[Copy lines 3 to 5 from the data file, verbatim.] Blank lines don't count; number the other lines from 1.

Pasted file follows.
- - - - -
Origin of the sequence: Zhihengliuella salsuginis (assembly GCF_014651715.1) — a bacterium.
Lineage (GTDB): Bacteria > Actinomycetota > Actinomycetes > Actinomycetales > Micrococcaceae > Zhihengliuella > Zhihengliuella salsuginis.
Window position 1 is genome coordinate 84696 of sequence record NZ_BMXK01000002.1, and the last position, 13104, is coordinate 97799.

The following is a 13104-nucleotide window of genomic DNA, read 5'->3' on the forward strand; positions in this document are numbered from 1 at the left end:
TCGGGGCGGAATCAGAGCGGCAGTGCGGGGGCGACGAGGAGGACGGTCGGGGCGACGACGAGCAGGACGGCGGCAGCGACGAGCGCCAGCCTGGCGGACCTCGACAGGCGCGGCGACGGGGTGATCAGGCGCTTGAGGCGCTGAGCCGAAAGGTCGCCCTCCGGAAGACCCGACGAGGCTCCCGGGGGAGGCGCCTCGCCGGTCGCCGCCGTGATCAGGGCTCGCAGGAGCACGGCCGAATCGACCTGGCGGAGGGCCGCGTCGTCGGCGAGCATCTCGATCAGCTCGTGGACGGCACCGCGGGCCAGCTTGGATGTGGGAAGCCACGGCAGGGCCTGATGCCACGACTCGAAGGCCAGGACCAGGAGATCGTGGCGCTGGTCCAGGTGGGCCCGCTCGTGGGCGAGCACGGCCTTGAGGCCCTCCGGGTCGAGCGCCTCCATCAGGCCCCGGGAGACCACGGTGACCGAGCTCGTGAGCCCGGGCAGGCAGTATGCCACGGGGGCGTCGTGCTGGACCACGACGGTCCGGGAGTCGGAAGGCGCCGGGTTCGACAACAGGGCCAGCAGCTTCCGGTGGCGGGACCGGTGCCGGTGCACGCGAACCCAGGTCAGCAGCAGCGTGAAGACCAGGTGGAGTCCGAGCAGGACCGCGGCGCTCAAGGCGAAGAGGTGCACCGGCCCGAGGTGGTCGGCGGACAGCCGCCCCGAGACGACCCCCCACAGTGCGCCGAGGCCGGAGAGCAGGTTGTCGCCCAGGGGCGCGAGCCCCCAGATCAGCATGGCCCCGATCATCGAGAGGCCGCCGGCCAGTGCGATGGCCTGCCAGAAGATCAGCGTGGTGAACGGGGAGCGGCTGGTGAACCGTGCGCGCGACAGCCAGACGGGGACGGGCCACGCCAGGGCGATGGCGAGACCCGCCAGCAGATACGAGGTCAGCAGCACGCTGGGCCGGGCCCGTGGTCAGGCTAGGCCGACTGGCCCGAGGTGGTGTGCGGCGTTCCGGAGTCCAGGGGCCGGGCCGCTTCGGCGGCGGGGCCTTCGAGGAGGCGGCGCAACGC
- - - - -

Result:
Window position 1 is genome coordinate 84696 of sequence record NZ_BMXK01000002.1, and the last position, 13104, is coordinate 97799.

The following is a 13104-nucleotide window of genomic DNA, read 5'->3' on the forward strand; positions in this document are numbered from 1 at the left end:
TCGGGGCGGAATCAGAGCGGCAGTGCGGGGGCGACGAGGAGGACGGTCGGGGCGACGACGAGCAGGACGGCGGCAGCGACGAGCGCCAGCCTGGCGGACCTCGACAGGCGCGGCGACGGGGTGATCAGGCGCTTGAGGCGCTGAGCCGAAAGGTCGCCCTCCGGAAGACCCGACGAGGCTCCCGGGGGAGGCGCCTCGCCGGTCGCCGCCGTGATCAGGGCTCGCAGGAGCACGGCCGAATCGACCTGGCGGAGGGCCGCGTCGTCGGCGAGCATCTCGATCAGCTCGTGGACGGCACCGCGGGCCAGCTTGGATGTGGGAAGCCACGGCAGGGCCTGATGCCACGACTCGAAGGCCAGGACCAGGAGATCGTGGCGCTGGTCCAGGTGGGCCCGCTCGTGGGCGAGCACGGCCTTGAGGCCCTCCGGGTCGAGCGCCTCCATCAGGCCCCGGGAGACCACGGTGACCGAGCTCGTGAGCCCGGGCAGGCAGTATGCCACGGGGGCGTCGTGCTGGACCACGACGGTCCGGGAGTCGGAAGGCGCCGGGTTCGACAACAGGGCCAGCAGCTTCCGGTGGCGGGACCGGTGCCGGTGCACGCGAACCCAGGTCAGCAGCAGCGTGAAGACCAGGTGGAGTCCGAGCAGGACCGCGGCGCTCAAGGCGAAGAGGTGCACCGGCCCGAGGTGGTCGGCGGACAGCCGCCCCGAGACGACCCCCCACAGTGCGCCGAGGCCGGAGAGCAGGTTGTCGCCCAGGGGCGCGAGCCCCCAGATCAGCATGGCCCCGATCATCGAGAGGCCGCCGGCCAGTGCGATGGCCTGCCAGAAGATCAGCGTGGTGAACGGGGAGCGGCTGGTGAACCGTGCGCGCGACAGCCAGACGGGGACGGGCCACGCCAGGGCGATGGCGAGACCCGCCAGCAGATACGAGGTCAGCAGCACGCTGGGCCGGGCCCGTGGTCAGGCTAGGCCGACTGGCCCGAGGTGGTGTGCGGCGTTCCGGAGTCCAGGGGCCGGGCCGCTTCGGCGGCGGGGCCTTCGAGGAGGCGGCGCAACGC